Stan Hershey was a little man. 5 foot 5 maybe. He was about 10 years older than my dad, I don’t think I ever knew exactly, and if I did I don’t remember. My dad met Stan around 1950 when he got a job at the State Theater. Stan was running the projectors, a skill in those days, and my dad started out as an usher. That would make my dad 17 and Stan around 26 or 27.
Stan taught my dad to run the projectors. They worked the evenings and cleaned up and closed after the last show. They got to be friends and stayed friends even after my parents married and moved away. I knew my dad would always make time to go visit Stan when we went home on vacation. I also knew my mother didn’t like Stan much but she never made a fuss about my dad visiting him.
As I got into my teens, sometimes in the evenings I would go out with my dad when we were on vacation in his hometown. We would get a donut and ride around, past his boyhood home, out to the beach, just run the back roads through the woods. Only one evening stands out as different. It was the time in 1972 he took me along to visit Stan.
I was probably 14 or just turned 15. I couldn’t have been any older because after that I had jobs in summer camps and I stopped making the annual pilgrimages back to New Hampshire. I was old enough to know without being told that, while I wouldn’t lie, there was no reason to bring up to my mother the fact that we had driven all the way down to the seacoast to visit Stan.
On the way there, I learned a little more about Stan Hershey, although it is just enough to give you an outline. That 10 year difference in their age meant that Stan was born in 1923 or 1924. He turned 18 in 1942. I don’t know if he joined or was drafted, but I know he was Army.
He was part of the invasion forces that built up and trained in Britain from 1943 into 1944 and he landed at Normandy on D+2. His infantry unit was in combat off and on for the rest of war in Europe. He survived, wasn’t ever injured, but the stories my dad heard from him were of the losses and deaths and injuries Stan’s friends and comrades suffered.
When the war ended in Europe, Stan was shipped back to the United States. The country was building the invasion forces for the landing on the home islands of Japan and all the available troops were being formed into new units and trained on bases in the midwest. That’s where Stan was when he learned about the atom bombs and learned that he would live to go home.
We would call it PTSD now. But whatever name you want to give it, Stan gave his life in the service. What was left was broken in ways beyond anyone’s ability to repair. Stan coped by drinking. He lived with his mother until she died, worked at theaters running projectors, and drank to keep his demons at bay.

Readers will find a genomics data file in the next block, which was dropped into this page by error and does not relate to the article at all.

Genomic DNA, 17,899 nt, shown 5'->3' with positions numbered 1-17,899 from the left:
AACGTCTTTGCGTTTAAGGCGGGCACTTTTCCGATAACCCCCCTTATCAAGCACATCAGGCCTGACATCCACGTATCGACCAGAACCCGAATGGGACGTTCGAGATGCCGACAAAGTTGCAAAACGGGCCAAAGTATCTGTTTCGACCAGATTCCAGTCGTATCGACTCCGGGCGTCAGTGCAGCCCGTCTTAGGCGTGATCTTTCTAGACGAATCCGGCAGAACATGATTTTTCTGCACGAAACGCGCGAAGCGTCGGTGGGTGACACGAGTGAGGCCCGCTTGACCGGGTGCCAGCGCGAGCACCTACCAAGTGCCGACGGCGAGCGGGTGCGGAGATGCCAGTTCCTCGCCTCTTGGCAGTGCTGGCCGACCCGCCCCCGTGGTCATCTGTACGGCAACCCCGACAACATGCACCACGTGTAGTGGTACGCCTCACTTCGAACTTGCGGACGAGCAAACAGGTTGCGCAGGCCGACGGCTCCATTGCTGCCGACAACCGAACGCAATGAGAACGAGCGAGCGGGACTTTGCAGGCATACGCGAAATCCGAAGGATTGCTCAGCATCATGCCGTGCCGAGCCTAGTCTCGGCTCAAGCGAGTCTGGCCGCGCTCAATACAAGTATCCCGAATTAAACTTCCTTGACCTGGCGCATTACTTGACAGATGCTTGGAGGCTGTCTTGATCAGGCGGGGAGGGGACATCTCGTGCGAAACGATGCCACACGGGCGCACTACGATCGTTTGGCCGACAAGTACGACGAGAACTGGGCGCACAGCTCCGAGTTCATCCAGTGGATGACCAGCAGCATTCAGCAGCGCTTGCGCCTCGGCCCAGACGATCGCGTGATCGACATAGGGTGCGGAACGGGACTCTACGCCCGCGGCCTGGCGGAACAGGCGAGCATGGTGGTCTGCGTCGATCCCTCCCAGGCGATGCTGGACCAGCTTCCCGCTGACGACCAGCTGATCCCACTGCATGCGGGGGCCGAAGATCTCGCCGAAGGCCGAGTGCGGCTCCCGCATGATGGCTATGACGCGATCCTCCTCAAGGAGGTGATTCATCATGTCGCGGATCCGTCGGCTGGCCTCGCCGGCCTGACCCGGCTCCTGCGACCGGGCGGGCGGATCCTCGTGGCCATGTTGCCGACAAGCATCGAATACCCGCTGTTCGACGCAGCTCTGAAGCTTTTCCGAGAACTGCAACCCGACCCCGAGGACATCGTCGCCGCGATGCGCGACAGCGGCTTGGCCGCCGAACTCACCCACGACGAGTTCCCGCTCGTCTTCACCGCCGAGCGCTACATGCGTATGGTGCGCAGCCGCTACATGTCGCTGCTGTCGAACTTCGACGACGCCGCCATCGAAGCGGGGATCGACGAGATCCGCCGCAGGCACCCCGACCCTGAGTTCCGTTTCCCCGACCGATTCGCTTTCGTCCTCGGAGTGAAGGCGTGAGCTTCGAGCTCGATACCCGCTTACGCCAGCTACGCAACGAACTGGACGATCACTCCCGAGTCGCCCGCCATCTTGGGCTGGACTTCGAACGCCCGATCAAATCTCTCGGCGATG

My dad liked him, pitied him too I think, and realized that
it was an accident of time and place that separated them and their life experience. Stan was in my parent’s
wedding. And he got very drunk. So drunk that my dad stashed him at his own parent’s
house to sober up so Stan wouldn’t have to go his mother’s place. My mother
never really forgot that and couldn't understand.
With that background story told, we arrived at the beach late on that June evening in 1972, parked on an empty side street, and walked up to the theater. It was closed, but we knocked and Stan came down and let us in. We went up to the projection booth and they sat on the only chairs. I sat on a shipping crate for film reels.
They talked. I listened. And we all drank warm Black Horse Ale. Stan had broken them out when we arrived and after the first round, he offered me one. I looked over, got a nod, so I took it. At least in my memory, Black Horse Ale is the fermented essence of skunk urine. It has no redeeming qualities except that it would put a young kid off drinking for years.
I don’t remember the conversation, this was 50 years ago, but I know they were glad to see each other, comfortable enough to sit there for a couple of hours, and sorry to see the time come to an end. It was the last time I saw Stan. Stan had been drinking steadily since the war. It finally took it’s toll on him.
We drove back to my grandparents house and tiptoed in like we were both kids sneaking in late. I don’t ever remember my mother asking where we went or what time we came in. Maybe she asked my dad. Whatever other questions I had about Stan then or questions I could come up with now will go unanswered.
Never in the field of human conflict was so much owed by so many to so few.